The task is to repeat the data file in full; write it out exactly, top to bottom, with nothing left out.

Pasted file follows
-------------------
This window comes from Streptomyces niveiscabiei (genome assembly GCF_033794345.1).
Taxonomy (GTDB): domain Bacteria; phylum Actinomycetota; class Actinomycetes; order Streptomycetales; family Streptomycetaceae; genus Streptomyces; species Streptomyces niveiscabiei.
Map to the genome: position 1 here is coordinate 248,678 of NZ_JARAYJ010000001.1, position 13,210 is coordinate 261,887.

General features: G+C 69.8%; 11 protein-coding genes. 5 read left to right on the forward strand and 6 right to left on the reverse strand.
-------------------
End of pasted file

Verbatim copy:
This window comes from Streptomyces niveiscabiei (genome assembly GCF_033794345.1).
Taxonomy (GTDB): domain Bacteria; phylum Actinomycetota; class Actinomycetes; order Streptomycetales; family Streptomycetaceae; genus Streptomyces; species Streptomyces niveiscabiei.
Map to the genome: position 1 here is coordinate 248,678 of NZ_JARAYJ010000001.1, position 13,210 is coordinate 261,887.

General features: G+C 69.8%; 11 protein-coding genes. 5 read left to right on the forward strand and 6 right to left on the reverse strand.